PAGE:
Five reasons to model resilience in the classroom

Ben Ward

Ben Ward is the head of Faculty for Mathematics and Financial Literacy at Whalley Range High School, Manchester. He lectures on leadership; has presented at the National Maths Teachers conference and at a number of TeachMeets; and has facilitated on middle leadership training programmes. Ben coaches and mentors middle leaders around the country and is passionate about developing teachers at all levels. Outside of school he is a governor at a local Primary, and has completed a masters in Education Leadership. He also tweets and blogs on Maths, education and leadership.

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We know that successful students are those who are resilient, and there has been increasing amounts written about how to develop resilience in our students. There is lots of excellent advice, lots of good strategies, lots of excellent applications of Dweck’s growth mindset or Claxton’s building learning power. But I think there is one simple thing that we can do in class every day that will go a long way to helping students become more resilient, or at least giving them permission to build the confidence and perseverance needed.

If you want to develop more resilient students – model resilience.

When was the last time you started working on an exam question without preparing and worked on it live in front of the class, talking through your processes?

When was the last time you drafted the start of an essay live, going back and reading and redrafting, showing students that even you don't get it right first time?

Do you always give students a model answer that is nicely typed and printed in advance, or do you create your WAGOLL (What A Good One Looks Like - I only learnt this acronym recently as a Maths teacher!) in front of the class while discussing your thinking?

When did you last genuinely get stuck in front of the class, not knowing how to answer a question or having made a genuine error, and then have to work out where your mistake was, or how you answer the difficult question?

I think there is real power in the students seeing you struggle, and here are a few reasons why:

1) It validates their struggles - giving them permission to find it hard sometimes and know that it's not something to be afraid of, embarrassed by or worried about. It helps them to understand that failure really is a valid and valuable part of the learning journey, and that we all fail in the process of learning all the time.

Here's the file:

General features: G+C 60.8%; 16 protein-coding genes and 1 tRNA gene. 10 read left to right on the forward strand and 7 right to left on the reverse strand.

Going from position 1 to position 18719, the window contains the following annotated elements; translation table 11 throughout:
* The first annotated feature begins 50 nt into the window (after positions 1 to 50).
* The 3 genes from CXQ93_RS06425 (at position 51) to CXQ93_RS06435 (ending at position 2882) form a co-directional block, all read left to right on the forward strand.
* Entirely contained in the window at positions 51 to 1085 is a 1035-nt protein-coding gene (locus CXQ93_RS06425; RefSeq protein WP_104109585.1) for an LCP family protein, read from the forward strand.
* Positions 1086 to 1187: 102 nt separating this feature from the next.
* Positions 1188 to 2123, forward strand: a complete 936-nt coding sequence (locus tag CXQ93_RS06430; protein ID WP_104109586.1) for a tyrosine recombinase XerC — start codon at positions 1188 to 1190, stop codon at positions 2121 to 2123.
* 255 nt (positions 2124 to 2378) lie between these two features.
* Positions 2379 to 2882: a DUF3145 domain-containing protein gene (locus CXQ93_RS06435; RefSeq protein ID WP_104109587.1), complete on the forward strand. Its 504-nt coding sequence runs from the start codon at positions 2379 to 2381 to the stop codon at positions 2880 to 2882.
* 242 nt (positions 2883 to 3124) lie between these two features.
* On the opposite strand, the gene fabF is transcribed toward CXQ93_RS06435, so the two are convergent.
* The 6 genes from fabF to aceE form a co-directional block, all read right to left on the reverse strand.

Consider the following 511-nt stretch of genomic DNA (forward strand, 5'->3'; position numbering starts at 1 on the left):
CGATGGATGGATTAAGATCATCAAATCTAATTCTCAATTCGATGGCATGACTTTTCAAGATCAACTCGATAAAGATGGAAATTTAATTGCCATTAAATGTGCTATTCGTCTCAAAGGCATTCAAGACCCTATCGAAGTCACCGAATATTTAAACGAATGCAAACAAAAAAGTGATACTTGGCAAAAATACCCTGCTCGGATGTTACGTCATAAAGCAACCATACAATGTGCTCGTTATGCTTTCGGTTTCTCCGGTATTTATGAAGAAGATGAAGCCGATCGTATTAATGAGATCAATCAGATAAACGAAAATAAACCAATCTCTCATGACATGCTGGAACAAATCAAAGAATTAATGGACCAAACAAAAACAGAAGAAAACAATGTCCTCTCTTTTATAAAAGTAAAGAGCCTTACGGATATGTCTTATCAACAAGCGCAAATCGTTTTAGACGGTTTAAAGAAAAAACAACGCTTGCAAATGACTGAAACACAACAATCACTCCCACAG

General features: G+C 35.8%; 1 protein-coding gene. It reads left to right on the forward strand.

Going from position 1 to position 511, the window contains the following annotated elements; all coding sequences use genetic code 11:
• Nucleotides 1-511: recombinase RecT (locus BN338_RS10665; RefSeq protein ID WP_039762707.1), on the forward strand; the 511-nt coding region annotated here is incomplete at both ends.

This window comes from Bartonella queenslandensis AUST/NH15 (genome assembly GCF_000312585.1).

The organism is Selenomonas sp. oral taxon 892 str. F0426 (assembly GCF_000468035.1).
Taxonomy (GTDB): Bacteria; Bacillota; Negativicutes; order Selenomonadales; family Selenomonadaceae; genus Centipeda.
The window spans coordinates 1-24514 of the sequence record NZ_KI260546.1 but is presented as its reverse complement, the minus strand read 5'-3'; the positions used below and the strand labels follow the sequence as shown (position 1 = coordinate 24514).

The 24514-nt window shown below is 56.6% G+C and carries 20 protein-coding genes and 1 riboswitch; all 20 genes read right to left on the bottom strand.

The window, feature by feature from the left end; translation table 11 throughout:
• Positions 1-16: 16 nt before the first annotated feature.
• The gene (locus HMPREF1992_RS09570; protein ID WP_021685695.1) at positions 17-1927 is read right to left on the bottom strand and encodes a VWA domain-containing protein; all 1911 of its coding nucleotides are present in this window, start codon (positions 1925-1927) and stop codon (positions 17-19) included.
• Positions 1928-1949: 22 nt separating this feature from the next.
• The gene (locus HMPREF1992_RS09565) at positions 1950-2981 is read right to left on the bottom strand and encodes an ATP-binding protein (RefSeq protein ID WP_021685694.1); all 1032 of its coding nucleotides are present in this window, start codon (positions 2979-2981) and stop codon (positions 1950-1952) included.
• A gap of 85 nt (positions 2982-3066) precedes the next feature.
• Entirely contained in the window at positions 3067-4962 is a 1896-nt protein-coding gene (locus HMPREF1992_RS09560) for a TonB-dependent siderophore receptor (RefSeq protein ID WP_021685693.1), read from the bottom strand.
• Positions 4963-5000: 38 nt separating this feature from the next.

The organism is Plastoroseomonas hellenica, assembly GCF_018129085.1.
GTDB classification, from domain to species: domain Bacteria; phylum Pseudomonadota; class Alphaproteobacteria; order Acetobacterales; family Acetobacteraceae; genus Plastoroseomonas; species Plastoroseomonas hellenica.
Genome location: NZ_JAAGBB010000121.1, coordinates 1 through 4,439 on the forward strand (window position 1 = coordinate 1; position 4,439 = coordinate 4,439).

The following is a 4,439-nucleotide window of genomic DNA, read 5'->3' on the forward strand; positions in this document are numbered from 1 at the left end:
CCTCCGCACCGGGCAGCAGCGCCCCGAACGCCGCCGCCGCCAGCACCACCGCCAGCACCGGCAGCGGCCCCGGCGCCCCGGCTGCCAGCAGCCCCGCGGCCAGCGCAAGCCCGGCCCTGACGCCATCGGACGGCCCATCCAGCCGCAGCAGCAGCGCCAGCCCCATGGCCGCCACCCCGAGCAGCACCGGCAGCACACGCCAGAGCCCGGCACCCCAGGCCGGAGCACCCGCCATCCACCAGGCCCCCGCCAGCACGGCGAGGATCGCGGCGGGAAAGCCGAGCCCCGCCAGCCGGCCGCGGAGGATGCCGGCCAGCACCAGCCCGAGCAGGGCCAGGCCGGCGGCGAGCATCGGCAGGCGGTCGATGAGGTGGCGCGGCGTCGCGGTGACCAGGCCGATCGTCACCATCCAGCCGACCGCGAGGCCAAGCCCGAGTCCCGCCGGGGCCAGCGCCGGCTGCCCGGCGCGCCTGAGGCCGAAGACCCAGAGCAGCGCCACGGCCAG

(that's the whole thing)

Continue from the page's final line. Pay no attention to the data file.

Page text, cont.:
2) It models strategies for dealing with finding it hard - if we accept that at some point students will (and should) get stuck, when we need to show them how to deal with it. I'm sure we have all used useful strategies like ‘Brain, Book, Buddy Boss’ or ‘3B4ME’ – but have you modelled how to look back in your book, how to use google or how to question a peer to seek better understanding? One of the key requirements of a student developing confidence and resilience is to feel they have the competence – both the academic knowledge and skill base, but also a set of skills to move on when they get stuck.

3) It helps them understand your thought process - especially if you can verbalise it. Giving students a chance to understand what is going on in your head when you get stuck, when you redraft a sentence or paragraph, or how you break down a problem that has stumped you is hugely powerful. Perseverance is important in developing resilience, but unless we show students both what it means to persevere and what it looks and feels like push through, we can't expect students to develop it.

4) It demonstrates the learning process - one of the most memorable lessons I have observed, the teacher was at the board and completely beaten by a Maths problem. So she fronted up, admitted she was stuck, and then simply did what she would do in private. She used the internet and the textbook to piece together most of the solution. She got as far as she could and then sought some peer support. She looked to me and said "I've done this and this, and I know I need this, but I can't find how to link the two". I pointed out the missing piece of the jigsaw and she solved it. Every step along the way she talked the class through what she was doing. And at the end the students really understood what to do when you get stuck, they had appreciated that we all fall short, they saw that there is an alternative to giving up or just asking for help, and they saw how to use the resources at hand to help get through. Oh, and they saw how pleased the teacher was when she managed to solve it. As one student put it: “Miss seemed to enjoy getting stuck, or at least she enjoyed getting unstuck.”

5) It shows them that getting stuck or making a mistake isn't the end... Just a step on the journey. So often students see getting stuck as the end of their learning for that lesson. I've even heard teachers say such things as “keep going through the questions until you get stuck, then you can stop” – but we want students to get to the point of struggle, otherwise we aren't stretching them and challenging them. Of course, we need to ensure we enable them and up-skill them so they really can become more resilient and able to struggle through and keep on going.

Do you model resilience for your pupils? Let us know below!

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